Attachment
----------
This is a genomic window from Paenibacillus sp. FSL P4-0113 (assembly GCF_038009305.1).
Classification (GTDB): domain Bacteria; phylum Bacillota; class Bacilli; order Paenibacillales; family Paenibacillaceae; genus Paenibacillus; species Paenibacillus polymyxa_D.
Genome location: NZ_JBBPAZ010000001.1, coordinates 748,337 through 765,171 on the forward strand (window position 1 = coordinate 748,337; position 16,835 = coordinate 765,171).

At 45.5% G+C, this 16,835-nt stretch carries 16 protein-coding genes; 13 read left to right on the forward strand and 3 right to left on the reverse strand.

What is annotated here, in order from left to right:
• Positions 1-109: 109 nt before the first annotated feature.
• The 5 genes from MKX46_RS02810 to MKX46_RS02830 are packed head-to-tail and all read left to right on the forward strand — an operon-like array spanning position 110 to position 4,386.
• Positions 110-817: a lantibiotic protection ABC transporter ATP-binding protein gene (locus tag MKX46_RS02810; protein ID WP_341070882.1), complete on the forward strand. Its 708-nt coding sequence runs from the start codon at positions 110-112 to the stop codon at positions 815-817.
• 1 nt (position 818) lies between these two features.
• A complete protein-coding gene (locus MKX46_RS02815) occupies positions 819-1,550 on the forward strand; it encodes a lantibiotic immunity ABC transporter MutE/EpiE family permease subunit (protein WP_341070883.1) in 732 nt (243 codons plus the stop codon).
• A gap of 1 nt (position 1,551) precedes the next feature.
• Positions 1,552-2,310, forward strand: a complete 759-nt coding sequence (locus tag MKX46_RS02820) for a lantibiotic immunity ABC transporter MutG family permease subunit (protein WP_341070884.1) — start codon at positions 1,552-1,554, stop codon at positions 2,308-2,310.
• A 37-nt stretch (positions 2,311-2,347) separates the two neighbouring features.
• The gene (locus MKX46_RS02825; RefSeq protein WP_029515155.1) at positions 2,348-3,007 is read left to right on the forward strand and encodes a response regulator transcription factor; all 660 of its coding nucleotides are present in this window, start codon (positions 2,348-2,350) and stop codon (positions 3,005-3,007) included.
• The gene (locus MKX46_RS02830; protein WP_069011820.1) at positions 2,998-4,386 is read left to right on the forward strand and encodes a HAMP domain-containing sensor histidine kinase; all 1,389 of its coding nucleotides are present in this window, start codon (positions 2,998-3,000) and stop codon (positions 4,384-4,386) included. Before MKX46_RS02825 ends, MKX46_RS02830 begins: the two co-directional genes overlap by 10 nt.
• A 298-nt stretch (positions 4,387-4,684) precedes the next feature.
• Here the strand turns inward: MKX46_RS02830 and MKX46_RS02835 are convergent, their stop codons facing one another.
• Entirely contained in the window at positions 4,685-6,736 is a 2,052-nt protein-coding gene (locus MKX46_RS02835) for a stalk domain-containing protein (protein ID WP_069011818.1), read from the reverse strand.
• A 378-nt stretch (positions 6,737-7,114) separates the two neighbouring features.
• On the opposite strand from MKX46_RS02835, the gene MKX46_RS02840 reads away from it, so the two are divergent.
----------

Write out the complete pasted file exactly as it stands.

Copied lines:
This is a genomic window from Paenibacillus sp. FSL P4-0113 (assembly GCF_038009305.1).
Classification (GTDB): domain Bacteria; phylum Bacillota; class Bacilli; order Paenibacillales; family Paenibacillaceae; genus Paenibacillus; species Paenibacillus polymyxa_D.
Genome location: NZ_JBBPAZ010000001.1, coordinates 748,337 through 765,171 on the forward strand (window position 1 = coordinate 748,337; position 16,835 = coordinate 765,171).

At 45.5% G+C, this 16,835-nt stretch carries 16 protein-coding genes; 13 read left to right on the forward strand and 3 right to left on the reverse strand.

What is annotated here, in order from left to right:
• Positions 1-109: 109 nt before the first annotated feature.
• The 5 genes from MKX46_RS02810 to MKX46_RS02830 are packed head-to-tail and all read left to right on the forward strand — an operon-like array spanning position 110 to position 4,386.
• Positions 110-817: a lantibiotic protection ABC transporter ATP-binding protein gene (locus tag MKX46_RS02810; protein ID WP_341070882.1), complete on the forward strand. Its 708-nt coding sequence runs from the start codon at positions 110-112 to the stop codon at positions 815-817.
• 1 nt (position 818) lies between these two features.
• A complete protein-coding gene (locus MKX46_RS02815) occupies positions 819-1,550 on the forward strand; it encodes a lantibiotic immunity ABC transporter MutE/EpiE family permease subunit (protein WP_341070883.1) in 732 nt (243 codons plus the stop codon).
• A gap of 1 nt (position 1,551) precedes the next feature.
• Positions 1,552-2,310, forward strand: a complete 759-nt coding sequence (locus tag MKX46_RS02820) for a lantibiotic immunity ABC transporter MutG family permease subunit (protein WP_341070884.1) — start codon at positions 1,552-1,554, stop codon at positions 2,308-2,310.
• A 37-nt stretch (positions 2,311-2,347) separates the two neighbouring features.
• The gene (locus MKX46_RS02825; RefSeq protein WP_029515155.1) at positions 2,348-3,007 is read left to right on the forward strand and encodes a response regulator transcription factor; all 660 of its coding nucleotides are present in this window, start codon (positions 2,348-2,350) and stop codon (positions 3,005-3,007) included.
• The gene (locus MKX46_RS02830; protein WP_069011820.1) at positions 2,998-4,386 is read left to right on the forward strand and encodes a HAMP domain-containing sensor histidine kinase; all 1,389 of its coding nucleotides are present in this window, start codon (positions 2,998-3,000) and stop codon (positions 4,384-4,386) included. Before MKX46_RS02825 ends, MKX46_RS02830 begins: the two co-directional genes overlap by 10 nt.
• A 298-nt stretch (positions 4,387-4,684) precedes the next feature.
• Here the strand turns inward: MKX46_RS02830 and MKX46_RS02835 are convergent, their stop codons facing one another.
• Entirely contained in the window at positions 4,685-6,736 is a 2,052-nt protein-coding gene (locus MKX46_RS02835) for a stalk domain-containing protein (protein ID WP_069011818.1), read from the reverse strand.
• A 378-nt stretch (positions 6,737-7,114) separates the two neighbouring features.
• On the opposite strand from MKX46_RS02835, the gene MKX46_RS02840 reads away from it, so the two are divergent.